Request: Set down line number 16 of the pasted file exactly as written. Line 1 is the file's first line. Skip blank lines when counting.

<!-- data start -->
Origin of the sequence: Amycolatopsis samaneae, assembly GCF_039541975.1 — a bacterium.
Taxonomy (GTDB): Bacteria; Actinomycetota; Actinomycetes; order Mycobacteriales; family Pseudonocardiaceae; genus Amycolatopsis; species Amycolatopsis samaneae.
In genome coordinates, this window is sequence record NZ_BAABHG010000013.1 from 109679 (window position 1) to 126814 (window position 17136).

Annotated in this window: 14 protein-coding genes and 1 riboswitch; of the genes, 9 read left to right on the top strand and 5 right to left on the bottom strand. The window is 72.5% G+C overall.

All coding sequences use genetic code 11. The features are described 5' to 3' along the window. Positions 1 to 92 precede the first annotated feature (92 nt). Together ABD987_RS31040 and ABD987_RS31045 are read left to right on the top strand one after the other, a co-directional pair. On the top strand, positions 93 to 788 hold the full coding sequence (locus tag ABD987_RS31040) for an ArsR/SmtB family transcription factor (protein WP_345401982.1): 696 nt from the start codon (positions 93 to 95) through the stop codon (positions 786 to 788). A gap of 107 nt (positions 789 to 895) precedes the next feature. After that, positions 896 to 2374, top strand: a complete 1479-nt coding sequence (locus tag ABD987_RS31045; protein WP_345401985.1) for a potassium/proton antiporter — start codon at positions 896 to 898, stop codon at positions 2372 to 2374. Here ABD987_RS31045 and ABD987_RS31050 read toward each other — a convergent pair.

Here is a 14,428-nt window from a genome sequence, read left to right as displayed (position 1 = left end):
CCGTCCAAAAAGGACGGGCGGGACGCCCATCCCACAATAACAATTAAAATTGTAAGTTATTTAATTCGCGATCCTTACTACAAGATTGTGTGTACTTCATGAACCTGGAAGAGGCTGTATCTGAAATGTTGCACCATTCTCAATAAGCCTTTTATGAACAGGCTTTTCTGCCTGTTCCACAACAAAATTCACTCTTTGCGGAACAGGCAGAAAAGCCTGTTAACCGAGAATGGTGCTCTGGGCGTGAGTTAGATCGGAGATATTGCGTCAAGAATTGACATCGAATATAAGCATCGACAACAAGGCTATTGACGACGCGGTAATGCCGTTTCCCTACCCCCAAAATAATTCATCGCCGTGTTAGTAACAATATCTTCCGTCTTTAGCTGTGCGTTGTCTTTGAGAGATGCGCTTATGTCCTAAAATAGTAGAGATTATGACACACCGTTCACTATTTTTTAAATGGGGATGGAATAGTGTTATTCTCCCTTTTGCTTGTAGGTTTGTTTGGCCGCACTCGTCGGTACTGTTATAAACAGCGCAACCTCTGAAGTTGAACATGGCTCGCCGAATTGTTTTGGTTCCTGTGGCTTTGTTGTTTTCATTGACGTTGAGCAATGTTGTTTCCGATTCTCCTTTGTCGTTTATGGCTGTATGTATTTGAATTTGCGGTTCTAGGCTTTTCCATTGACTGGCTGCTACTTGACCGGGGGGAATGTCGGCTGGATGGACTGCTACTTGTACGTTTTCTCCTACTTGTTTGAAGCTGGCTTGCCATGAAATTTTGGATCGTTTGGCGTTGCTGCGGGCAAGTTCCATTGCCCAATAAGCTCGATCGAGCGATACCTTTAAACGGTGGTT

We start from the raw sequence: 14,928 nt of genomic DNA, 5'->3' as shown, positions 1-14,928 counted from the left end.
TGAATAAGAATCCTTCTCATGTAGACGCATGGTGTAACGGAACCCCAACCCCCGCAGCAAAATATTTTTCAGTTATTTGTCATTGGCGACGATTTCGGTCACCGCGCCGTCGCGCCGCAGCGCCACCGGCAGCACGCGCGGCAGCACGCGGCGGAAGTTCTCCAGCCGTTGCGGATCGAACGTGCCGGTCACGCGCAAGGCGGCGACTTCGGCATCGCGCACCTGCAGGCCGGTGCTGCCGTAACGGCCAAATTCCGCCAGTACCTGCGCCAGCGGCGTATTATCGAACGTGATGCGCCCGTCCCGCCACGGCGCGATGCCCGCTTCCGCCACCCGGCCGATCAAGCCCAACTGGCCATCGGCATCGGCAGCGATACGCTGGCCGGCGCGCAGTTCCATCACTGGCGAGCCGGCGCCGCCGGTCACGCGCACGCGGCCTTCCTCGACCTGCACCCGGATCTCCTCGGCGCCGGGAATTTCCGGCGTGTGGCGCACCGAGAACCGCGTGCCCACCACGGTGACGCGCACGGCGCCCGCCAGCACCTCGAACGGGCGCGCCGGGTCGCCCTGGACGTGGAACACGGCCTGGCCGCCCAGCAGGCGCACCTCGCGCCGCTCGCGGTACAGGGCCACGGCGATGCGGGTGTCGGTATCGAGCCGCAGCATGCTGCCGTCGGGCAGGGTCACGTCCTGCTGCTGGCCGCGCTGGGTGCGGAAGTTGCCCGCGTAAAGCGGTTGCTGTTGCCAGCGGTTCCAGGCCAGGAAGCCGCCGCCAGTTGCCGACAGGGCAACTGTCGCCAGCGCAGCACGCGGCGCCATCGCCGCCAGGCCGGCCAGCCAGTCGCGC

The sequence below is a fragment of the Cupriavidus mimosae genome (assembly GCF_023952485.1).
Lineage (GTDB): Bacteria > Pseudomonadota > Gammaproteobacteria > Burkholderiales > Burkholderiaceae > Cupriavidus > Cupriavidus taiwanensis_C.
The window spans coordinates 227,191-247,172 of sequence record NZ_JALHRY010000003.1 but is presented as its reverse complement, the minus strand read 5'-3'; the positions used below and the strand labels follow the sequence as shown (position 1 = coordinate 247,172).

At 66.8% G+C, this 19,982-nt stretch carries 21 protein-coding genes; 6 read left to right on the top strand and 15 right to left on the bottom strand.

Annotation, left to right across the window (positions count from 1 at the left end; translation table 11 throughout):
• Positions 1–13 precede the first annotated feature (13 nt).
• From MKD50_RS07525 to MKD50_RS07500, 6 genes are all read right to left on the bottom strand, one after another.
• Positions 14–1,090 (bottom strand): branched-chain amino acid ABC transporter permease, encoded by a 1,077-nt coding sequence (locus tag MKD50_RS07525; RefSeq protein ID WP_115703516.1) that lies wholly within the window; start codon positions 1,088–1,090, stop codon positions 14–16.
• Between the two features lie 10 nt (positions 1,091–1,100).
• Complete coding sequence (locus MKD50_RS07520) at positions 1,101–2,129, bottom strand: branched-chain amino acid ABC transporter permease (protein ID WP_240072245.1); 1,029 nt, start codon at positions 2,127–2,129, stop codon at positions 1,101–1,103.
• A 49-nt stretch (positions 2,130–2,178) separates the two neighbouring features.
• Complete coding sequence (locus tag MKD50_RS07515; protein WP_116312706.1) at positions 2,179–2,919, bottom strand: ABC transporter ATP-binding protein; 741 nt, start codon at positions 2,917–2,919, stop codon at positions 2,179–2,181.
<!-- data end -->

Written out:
• From MKD50_RS07525 to MKD50_RS07500, 6 genes are all read right to left on the bottom strand, one after another.